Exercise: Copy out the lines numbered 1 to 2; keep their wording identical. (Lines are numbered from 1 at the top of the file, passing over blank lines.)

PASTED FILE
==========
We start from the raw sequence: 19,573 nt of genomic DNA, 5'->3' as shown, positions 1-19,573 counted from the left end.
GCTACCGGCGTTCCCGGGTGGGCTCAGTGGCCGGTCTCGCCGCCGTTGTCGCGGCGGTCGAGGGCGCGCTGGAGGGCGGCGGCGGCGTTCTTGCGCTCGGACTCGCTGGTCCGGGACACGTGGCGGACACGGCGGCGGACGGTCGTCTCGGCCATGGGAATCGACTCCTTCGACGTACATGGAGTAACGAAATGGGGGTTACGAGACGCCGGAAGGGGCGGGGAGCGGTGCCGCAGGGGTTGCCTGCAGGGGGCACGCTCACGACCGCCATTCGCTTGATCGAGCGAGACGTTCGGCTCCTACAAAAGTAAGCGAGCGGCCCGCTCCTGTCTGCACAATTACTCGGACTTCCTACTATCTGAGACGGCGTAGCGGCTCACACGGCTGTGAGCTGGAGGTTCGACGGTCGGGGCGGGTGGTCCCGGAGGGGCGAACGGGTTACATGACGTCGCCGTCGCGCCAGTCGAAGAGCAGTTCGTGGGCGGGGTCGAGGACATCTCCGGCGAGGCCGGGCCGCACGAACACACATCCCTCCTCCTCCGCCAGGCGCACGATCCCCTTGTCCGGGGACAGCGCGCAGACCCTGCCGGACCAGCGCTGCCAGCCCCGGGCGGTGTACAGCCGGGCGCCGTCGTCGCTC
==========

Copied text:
We start from the raw sequence: 19,573 nt of genomic DNA, 5'->3' as shown, positions 1-19,573 counted from the left end.
GCTACCGGCGTTCCCGGGTGGGCTCAGTGGCCGGTCTCGCCGCCGTTGTCGCGGCGGTCGAGGGCGCGCTGGAGGGCGGCGGCGGCGTTCTTGCGCTCGGACTCGCTGGTCCGGGACACGTGGCGGACACGGCGGCGGACGGTCGTCTCGGCCATGGGAATCGACTCCTTCGACGTACATGGAGTAACGAAATGGGGGTTACGAGACGCCGGAAGGGGCGGGGAGCGGTGCCGCAGGGGTTGCCTGCAGGGGGCACGCTCACGACCGCCATTCGCTTGATCGAGCGAGACGTTCGGCTCCTACAAAAGTAAGCGAGCGGCCCGCTCCTGTCTGCACAATTACTCGGACTTCCTACTATCTGAGACGGCGTAGCGGCTCACACGGCTGTGAGCTGGAGGTTCGACGGTCGGGGCGGGTGGTCCCGGAGGGGCGAACGGGTTACATGACGTCGCCGTCGCGCCAGTCGAAGAGCAGTTCGTGGGCGGGGTCGAGGACATCTCCGGCGAGGCCGGGCCGCACGAACACACATCCCTCCTCCTCCGCCAGGCGCACGATCCCCTTGTCCGGGGACAGCGCGCAGACCCTGCCGGACCAGCGCTGCCAGCCCCGGGCGGTGTACAGCCGGGCGCCGTCGTCGCTC